Recent comments by Todd Stone, BC’s Transportation and Infrastructure Minister, on tolling a new/refurbished Pattullo Bridge further muddy the issue of tolling and road pricing as a TransLink revenue source. He says a tolled Pattullo Bridge “…would seem…” to contradict the province’s tolling policy that a “free” (i.e. taxpayer subsidised) alternative must be available to any tolled structure
The Minister also hints that federal contributions to the Pattullo Bridge project may be jeopardised by proposed tolls as “… the feds have tended not to invest in [tolled] projects…”.
Both statements are concerning because they contradict earlier indications that tolling was acceptable for the Pattullo Bridge project and, indirectly, insinuate the federal government into the transit referendum discussion.
In 2013 the Minister stated that tolling “possibl[y] … could” fund a new Pattullo Bridge. While not a ringing endorsement for tolling, the Minister’s statement did indicate that Victoria would not be averse to TransLink tolling a new bridge. And certainly, there was no mention of the Pattullo as a “free” alternative.
Concerns that tolls could jeopardise federal participation in the Pattullo project are misplaced. The federal government is building the Champlain Bridge replacement in Montréal and it will be tolled “to minimise use of public funds”. Similarly, the Evergreen Line project has significant federal involvement and its users will be tolled (through their fares). So there seems to be no reason to assume the federal government will not participate in the Pattullo Bridge project, tolled or otherwise.
So what changed in the intervening months to cause the Minister to re-think Patullo Bridge tolls and also imply the provincial tolling policy also applies to TransLink?
A number of possibilities come to mind.
- Is the Minister laying the groundwork to keep road pricing and bridge tolls out of TransLink’s funding options in the upcoming referendum? But this would contradict statements he made in the Globe and Mail indicating regional Mayors could include road pricing and tolls in their transportation funding proposal.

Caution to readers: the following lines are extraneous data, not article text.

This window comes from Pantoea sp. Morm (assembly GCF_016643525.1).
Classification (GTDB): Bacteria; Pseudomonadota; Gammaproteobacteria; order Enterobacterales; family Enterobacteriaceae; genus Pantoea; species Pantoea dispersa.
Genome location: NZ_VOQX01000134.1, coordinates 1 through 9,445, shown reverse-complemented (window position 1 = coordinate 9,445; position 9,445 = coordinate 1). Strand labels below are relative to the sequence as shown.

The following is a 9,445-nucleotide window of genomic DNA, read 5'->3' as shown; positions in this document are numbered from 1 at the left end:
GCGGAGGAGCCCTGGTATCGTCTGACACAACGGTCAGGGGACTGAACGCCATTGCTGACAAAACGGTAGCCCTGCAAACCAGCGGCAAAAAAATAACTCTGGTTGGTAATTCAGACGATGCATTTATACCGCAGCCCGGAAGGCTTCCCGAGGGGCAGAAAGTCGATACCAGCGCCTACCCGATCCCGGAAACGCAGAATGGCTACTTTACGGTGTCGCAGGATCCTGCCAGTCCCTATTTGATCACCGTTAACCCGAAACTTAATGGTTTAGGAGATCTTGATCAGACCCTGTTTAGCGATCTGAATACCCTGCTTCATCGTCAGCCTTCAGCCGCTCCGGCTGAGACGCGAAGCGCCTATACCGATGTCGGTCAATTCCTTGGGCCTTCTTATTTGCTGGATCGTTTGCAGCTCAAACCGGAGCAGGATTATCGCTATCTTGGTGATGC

- Does his emphasis on the Pattullo Bridge as a “free” alternative indicate that TransLink is expected to provide the “free” alternatives to provincially tolled projects such as the Port Mann Bridge and the new George Massey crossing? Are Metro Vancouver’s taxpayers to be triple-taxed (provincial taxes, tolls, and TransLink taxes) to support purely provincial projects? And if the provincial tolling policy applies to TransLink, what are the “free” alternatives for transit riders who are tolled each time they use public transit?
- By limiting TransLink’s funding options on the Patullo project, is the Minister forcing TransLink to seriously consider a smaller replacement bridge – 4 lanes vs. 6 – or even a re-furbished bridge? A smaller Pattullo could increase traffic and revenue on the province’s Port Mann Bridge. This could also drive a wedge between Metro’s mayors. Surrey favours a 6-lane replacement while New Westminster wants only 4-lanes.
These are highly speculative considerations. The likely reason for the Minister’s changing statements is ongoing provincial uncertainty on the entire issue of transit funding, tolling and road pricing and the TransLink funding referendum.
The Liberal promise to hold a referendum on future sources of TransLink funding had a populist appeal during the heat of an election. TransLink was the ideal organisation to bully on the campaign trail; it spends a lot of money, it is perceived as unaccountable and not transparent, and allegations of waste regularly receive heavy media coverage. The fact that its structure is a provincial responsibility was simply ignored.
However, the referendum discussion has opened the door (Pandora’s Box?) to serious public debate around tolling, road pricing, usage fees, vehicle levies and other revenue sources. These new revenue sources appeal to the true believers in free market economics, a source of significant Liberal support. Unfortunately for the provincial government, they are anathema to much of the voting public – particularly motorists.
The province may have created a dilemma that will prove difficult to resolve – how to retain support from these two opposing and significant constituencies?
Thus it continues to bob and weave on tolls, road pricing and the transit referendum, with conflicting statements and positions being put forth. The unfortunate lack of provincial leadership on this issue is going to make getting a winning referendum question and winning the referendum much more difficult.